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Want to learn more about contemporary Oregon classical music? Check out Oregon ComposersWatch.

Delgani String Quartet celebrates Oregon art

Young Eugene ensemble collaborates with other artists and includes new Oregon music in its 2015-16 season.


Last winter, members of Eugene’s Delgani String Quartet were browsing the Eugene Holiday Market when they encountered an actor performing Charles Dickens’s A Christmas Carol. They were so riveted by Rickie Birran, from Man of Words Theatre Company, that they immediately knew they wanted to collaborate with him someday.

 Photo Header: Caption: Delgani String Quartet with Kelly Quesada (cello), Morgan O’Shaughnessey (violin), Wyatt True (violin), and Jannie Wei (violin).

Delgani String Quartet with Kelly Quesada (cello), Morgan O’Shaughnessey (violin), Wyatt True (violin), and Jannie Wei (violin).

That spring, Delgani performed Eugene composer Paul Safar’s Moonfish in a special concert of the composer’s work. “We loved Paul Safar’s music on its own, but we thought he was especially great at using music to complement and help convey text,” recalled Delgani founding member Kelly Quesada in an ArtsWatch email interview. It seemed a natural fit, when the ensemble commissioned Safar to compose a piece for its next season, to invite Birran to recite selected texts from sources such as The Wind in the Willows, Don Quixote, Beowulf, and Paradise Lost, set to Safar’s music as well as that of earlier classical composers.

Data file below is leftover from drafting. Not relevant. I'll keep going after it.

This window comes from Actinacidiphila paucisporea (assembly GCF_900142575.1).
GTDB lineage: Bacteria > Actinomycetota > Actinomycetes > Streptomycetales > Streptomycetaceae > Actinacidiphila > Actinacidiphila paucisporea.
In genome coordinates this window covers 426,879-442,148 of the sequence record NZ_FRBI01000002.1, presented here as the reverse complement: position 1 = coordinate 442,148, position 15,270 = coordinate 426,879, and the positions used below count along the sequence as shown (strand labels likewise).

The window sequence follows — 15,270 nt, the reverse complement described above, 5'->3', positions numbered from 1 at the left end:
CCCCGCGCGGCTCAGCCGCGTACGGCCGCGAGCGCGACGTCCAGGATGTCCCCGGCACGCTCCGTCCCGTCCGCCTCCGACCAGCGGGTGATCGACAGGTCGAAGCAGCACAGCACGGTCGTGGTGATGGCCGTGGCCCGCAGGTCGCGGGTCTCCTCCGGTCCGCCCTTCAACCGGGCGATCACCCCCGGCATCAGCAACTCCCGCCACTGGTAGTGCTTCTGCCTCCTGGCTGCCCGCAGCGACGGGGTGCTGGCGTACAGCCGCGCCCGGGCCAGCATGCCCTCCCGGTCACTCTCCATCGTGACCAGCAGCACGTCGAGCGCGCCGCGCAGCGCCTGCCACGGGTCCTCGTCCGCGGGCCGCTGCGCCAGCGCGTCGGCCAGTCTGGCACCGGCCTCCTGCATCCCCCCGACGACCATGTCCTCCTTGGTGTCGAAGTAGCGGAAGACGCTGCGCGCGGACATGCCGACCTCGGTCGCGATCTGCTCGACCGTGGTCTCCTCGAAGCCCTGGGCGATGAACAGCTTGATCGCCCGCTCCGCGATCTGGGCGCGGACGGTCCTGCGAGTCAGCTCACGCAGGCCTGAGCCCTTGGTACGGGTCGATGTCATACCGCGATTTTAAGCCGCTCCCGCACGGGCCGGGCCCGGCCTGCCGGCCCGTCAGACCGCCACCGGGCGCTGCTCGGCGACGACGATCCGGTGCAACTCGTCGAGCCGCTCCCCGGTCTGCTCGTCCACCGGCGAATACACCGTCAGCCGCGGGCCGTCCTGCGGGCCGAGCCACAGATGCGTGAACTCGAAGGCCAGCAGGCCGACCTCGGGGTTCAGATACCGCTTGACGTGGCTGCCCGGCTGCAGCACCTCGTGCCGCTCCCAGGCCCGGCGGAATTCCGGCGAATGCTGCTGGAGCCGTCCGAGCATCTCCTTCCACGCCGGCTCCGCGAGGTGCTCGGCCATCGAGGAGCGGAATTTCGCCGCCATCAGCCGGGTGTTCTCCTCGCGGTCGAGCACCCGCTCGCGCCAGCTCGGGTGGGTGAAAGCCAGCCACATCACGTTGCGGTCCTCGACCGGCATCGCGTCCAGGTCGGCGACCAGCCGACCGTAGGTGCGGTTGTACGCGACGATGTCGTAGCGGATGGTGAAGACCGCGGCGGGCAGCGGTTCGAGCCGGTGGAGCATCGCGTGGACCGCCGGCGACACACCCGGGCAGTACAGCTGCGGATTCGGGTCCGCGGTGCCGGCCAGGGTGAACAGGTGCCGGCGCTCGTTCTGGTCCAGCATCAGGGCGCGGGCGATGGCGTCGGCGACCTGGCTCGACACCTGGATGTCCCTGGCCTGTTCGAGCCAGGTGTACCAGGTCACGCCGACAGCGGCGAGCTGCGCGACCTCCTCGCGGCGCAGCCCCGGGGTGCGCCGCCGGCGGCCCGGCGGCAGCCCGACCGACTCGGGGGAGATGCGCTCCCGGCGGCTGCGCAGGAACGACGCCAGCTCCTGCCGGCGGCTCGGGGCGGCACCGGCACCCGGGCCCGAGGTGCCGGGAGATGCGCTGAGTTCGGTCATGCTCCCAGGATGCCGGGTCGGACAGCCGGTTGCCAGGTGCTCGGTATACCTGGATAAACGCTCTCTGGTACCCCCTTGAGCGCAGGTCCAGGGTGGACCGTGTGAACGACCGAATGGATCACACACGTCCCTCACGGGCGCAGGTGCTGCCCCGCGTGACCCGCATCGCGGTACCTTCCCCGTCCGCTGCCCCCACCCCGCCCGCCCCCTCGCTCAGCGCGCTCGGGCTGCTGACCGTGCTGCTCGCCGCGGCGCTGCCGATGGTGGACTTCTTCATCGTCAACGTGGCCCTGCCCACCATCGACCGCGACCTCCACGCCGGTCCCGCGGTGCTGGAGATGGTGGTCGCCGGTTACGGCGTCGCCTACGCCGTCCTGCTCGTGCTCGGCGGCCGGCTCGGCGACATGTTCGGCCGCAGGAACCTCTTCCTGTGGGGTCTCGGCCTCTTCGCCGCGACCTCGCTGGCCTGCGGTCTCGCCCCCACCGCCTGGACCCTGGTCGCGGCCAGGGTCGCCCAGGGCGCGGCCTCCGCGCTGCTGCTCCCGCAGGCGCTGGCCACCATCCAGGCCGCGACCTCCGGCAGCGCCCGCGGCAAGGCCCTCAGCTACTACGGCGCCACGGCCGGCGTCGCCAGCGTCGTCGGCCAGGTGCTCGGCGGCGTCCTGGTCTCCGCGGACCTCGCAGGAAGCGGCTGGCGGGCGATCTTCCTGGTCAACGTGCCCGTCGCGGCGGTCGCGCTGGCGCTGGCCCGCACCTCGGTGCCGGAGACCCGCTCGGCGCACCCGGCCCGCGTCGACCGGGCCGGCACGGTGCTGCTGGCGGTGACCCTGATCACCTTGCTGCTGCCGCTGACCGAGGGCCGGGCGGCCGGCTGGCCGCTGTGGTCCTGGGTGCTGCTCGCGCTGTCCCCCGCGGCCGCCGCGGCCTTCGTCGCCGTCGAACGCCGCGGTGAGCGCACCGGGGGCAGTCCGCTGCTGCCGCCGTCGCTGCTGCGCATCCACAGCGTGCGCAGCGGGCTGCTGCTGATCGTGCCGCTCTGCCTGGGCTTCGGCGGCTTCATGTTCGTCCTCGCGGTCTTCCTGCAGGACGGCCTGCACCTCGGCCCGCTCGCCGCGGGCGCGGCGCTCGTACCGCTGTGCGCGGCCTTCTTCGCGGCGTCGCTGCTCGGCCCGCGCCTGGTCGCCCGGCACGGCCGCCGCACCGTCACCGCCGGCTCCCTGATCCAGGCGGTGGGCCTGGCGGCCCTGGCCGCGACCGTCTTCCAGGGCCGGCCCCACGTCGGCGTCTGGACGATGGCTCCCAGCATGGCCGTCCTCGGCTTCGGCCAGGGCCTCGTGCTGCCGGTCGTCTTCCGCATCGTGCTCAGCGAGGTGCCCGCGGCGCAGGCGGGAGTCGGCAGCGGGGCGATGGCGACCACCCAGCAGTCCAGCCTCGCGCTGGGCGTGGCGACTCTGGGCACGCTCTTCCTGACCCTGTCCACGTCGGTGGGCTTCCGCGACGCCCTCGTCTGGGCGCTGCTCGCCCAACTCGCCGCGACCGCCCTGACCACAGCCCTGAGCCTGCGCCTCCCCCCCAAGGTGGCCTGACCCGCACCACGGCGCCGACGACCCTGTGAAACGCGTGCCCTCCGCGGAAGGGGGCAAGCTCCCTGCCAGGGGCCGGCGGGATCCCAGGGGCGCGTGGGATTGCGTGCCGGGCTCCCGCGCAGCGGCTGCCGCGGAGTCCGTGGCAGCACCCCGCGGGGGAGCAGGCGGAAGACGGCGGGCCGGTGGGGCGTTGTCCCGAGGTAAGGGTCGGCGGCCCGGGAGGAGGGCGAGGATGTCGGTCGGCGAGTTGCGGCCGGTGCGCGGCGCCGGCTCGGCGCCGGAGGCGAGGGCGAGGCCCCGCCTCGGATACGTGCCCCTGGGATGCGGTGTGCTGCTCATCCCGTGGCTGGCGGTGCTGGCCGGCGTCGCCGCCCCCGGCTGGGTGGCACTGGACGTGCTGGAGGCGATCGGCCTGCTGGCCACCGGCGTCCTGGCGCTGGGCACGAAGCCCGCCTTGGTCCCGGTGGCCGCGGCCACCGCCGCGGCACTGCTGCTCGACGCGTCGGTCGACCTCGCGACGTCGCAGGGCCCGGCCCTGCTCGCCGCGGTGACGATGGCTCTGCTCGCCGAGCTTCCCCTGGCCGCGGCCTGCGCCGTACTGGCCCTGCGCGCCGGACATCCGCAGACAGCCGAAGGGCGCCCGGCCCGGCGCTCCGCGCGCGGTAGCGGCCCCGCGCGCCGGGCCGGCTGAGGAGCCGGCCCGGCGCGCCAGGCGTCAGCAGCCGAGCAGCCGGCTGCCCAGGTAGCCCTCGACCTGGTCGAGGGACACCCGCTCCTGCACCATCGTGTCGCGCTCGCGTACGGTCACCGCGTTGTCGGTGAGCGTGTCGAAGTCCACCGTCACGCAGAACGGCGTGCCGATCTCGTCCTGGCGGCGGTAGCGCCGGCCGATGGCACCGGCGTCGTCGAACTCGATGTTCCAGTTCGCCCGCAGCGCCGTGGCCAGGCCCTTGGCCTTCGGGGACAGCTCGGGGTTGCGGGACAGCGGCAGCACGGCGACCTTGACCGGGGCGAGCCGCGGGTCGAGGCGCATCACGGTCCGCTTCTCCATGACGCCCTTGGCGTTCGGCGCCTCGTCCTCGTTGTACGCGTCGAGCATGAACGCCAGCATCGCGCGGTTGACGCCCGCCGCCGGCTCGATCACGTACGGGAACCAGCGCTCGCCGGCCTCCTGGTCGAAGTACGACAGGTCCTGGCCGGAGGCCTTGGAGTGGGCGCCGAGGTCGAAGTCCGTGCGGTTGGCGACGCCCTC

That January 16, 2016 “Man of Words” concert, the second in the quartet’s upcoming season, exemplifies the Delgani Quartet’s 2015-16 four-concert series celebrating Oregon art. Founded last year, the ensemble aims to create new multidisciplinary works of art that are distinctly Oregonian and will exist beyond the scope of these performances, so each performance this season will feature a collaboration with at least one Oregon artist from the realms of music, theater, and the visual arts.